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Tuesday, June 03, 2014

Colin Davis: The RCA Legacy

SONY CLASSICAL HAS DONE A MAGNIFICENT JOB at times of repackaging older recordings into performer-specific boxed sets, often with original artwork, sometimes duplicating the original LP programming when the recordings go back that far. A Toscanini box was a misfire, perpetuating an easily corrected engineering mistake, but the Heifetz and Rubinstein and Horowitz boxes issued of late were terrific.

But the new Colin Davis box set is a disappointment. It’s unattractive and its repertory is oddly limited. It’s not even as complete as it claims to be.

Almost all of Davis’s RCA recordings were made between 1988 and 2000, placing them squarely in the CD era. With the increased playing time (and price) of digital discs back then, programming shifted to a more encyclopedic approach, with more emphasis on packing all of a chosen category into the space – thus the many five-CD complete Beethoven symphonies sets.

No Beethoven symphonies here, however; he’s represented by a “Missa Solemnis,” the playing time of which is rounded out by a “Choral Fantasy.” and a very nice “Fidelio,” from 1995, with Deborah Voigt, Ben Heppner, and Thomas Quasthoff – and an extra “Leonore” overture for good measure.

That “Fidelio”’s original artwork wasn’t very attractive, with a ghostlike Voigt dwarfing a puzzled-looking Heppner, but the new box replaces it with something far worse. The cover art for all of the jackets in this 51-CD set resemble the supermarket “generic” look – minimal text surrounded by an ocean of white space. I’m going to make the generous guess that re-using the original CD art would have required too much of a payout; even so, some form typographical art would have been preferable to what was issued.

We’ve come to expect a lack of program notes, but there’s plenty of info on the internet these days, along with the libretti that no longer are issued. Still, Richard Osborne’s essay in the slim booklet is almost apologetic in its effort to justify collecting this particular chunk of the recorded legacy of a conductor who spent his career flirting with the top flight. Taking as a whole the repertory Davis recorded across all of the many labels he spanned, you have a formidable and varied array. His RCA years were comparatively limited.

Among the stars of the set are the five CDs of Mozart piano concertos that Davis recorded in the early 1990s, featuring commendable work by Alicia de Larrocha; a Sibelius symphonies cycle with the London Symphony Orchestra, the second and least-acclaimed cycle of Davis’s three, but exceptional nevertheless; a Verdi “Requiem” that’ll curl your toes (and compares more than favorably with his 2009 re-recording).

There aren’t any major misfires among the performances. A Schubert symphonies cycle is fleet and engaging in the early ones but gets a little too ponderous when we reach 8 and 9; how nice it would have been to have some Mozart symphonies.

His 1991 recording of Verdi’s “Falstaff” is one of the best orchestrally realized recordings I know, with details coming from the depths of the brass I’d never before heard so clearly – but it features the unengaging Rolando Panerei in the title role. Davis re-recorded the opera in 2004 with bass-baritone Michele Petrusi, who made up for that lack, but it’s on a different label.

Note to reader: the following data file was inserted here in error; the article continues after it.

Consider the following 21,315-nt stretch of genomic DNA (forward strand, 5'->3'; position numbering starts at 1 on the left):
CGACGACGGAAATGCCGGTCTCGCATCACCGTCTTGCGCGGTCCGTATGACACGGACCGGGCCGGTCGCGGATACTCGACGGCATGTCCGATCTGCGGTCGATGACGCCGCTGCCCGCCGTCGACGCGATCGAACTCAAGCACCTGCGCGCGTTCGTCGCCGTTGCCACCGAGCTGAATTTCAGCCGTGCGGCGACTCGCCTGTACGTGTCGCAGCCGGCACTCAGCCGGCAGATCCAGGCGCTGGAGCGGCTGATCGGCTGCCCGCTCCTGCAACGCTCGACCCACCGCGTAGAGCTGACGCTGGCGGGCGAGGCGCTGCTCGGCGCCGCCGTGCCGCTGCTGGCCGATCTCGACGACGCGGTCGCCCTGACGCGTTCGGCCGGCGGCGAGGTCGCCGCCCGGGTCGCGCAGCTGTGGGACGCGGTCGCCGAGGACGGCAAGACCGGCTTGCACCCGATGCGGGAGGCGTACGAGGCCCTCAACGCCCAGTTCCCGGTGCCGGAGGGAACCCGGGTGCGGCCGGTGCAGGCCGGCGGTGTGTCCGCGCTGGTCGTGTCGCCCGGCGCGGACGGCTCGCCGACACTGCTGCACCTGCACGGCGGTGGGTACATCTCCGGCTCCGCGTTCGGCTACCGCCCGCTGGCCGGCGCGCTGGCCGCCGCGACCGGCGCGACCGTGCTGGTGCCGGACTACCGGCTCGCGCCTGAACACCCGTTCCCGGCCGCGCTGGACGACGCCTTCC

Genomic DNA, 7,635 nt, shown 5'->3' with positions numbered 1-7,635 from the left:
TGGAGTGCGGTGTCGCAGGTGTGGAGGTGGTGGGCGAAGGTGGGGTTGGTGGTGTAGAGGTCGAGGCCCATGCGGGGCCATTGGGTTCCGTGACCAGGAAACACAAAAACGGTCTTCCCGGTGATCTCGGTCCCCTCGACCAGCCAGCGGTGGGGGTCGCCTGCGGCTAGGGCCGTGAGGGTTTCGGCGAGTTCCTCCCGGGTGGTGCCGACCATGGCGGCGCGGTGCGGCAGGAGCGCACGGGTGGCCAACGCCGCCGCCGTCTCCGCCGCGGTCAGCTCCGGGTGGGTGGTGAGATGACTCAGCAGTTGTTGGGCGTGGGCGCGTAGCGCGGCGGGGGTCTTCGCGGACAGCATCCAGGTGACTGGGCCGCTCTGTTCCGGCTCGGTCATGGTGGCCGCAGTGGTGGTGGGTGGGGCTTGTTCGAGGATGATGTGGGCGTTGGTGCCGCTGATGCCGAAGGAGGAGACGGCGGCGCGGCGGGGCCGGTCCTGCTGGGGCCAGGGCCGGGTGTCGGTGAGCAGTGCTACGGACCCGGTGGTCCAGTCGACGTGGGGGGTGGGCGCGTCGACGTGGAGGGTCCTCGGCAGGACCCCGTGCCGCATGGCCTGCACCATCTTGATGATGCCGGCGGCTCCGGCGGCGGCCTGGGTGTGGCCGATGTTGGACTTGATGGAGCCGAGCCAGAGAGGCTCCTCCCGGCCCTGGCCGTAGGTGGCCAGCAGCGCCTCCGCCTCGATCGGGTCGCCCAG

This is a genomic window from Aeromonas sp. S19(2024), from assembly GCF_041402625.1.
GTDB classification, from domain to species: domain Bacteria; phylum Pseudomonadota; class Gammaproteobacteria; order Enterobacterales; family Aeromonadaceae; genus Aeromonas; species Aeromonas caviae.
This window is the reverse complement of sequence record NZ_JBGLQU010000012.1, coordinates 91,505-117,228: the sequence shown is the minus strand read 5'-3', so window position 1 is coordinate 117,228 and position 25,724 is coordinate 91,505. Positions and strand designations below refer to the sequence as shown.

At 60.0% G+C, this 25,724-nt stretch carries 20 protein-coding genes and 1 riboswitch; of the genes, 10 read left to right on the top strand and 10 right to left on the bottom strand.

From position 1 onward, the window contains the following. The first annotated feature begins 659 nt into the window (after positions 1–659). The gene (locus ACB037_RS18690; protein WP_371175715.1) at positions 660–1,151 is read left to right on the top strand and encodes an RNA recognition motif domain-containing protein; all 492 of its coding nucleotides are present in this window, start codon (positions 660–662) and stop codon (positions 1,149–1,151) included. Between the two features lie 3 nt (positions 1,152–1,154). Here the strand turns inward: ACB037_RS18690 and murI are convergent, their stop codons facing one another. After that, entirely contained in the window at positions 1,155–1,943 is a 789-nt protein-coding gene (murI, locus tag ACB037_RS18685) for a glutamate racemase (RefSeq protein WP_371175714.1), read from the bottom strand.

Similarly, the two included recordings of the violin concerto by Edward Elgar provide very satisfying accompaniments to two less-than-satisfying soloists. The 2009 version with Nikolaj Znaider gives us a more dynamic interpreter than 1993's recording with Kyoko Takezawa – but Davis knocked it out of the park with Hilary Hahn at the fiddle in 2004 for DG.

He had a brilliant soloist in Julian Bream when the two made the first of Bream’s three recordings of Rodrigo’s “Concierto de Aranjuez” in 1963, and it’s the best of them, bursting with a unique sunniness. Unfortunately, its companion piece at that session, a guitar concerto by Vivaldi, was left out of this set. So much for completeness!

On the satisfying side: a 1994 “Lohengrin” with Ben Heppner superb in the title role, ably abetted by Sharon Sweet as Elsa, and an appropriately massive Mahler Eighth, with Heppner and Sweet among the cast.

A frustration: the five-disc squish of Brahms’s four symphonies, two piano concertos, violin concerto, and a few shorter works. This replicates the stand-alone box issued a decade ago, but it breaks some of the works across discs – would an extra CD have been all that expensive? – although the violin concerto, which suffers that fate, is again in the dull hands of Takezawa.

When RCA producer Jack Pfeiffer began putting out Heifetz recordings on CD, he tried to create some interesting program sequences where possible with an eye to collecting them all in the set that eventually appeared, two decades before the Heifetz original jackets set was issued.

Would it be possible to mix up the component works of the Colin Davis set? Perhaps Brahms and Mozart could share a disc, or Schubert and Sibelius. It would give more creative purpose to the idea of collecting all of a conductor’s recordings – and more justification for original artwork, however stripped-down. At this point, the major justification for acquiring this set would be to free up the shelf space taken up by your collection of the earlier issues of these recordings.

Sir Colin Davis: The Complete RCA Legacy (51 CDs)
Sony Classical

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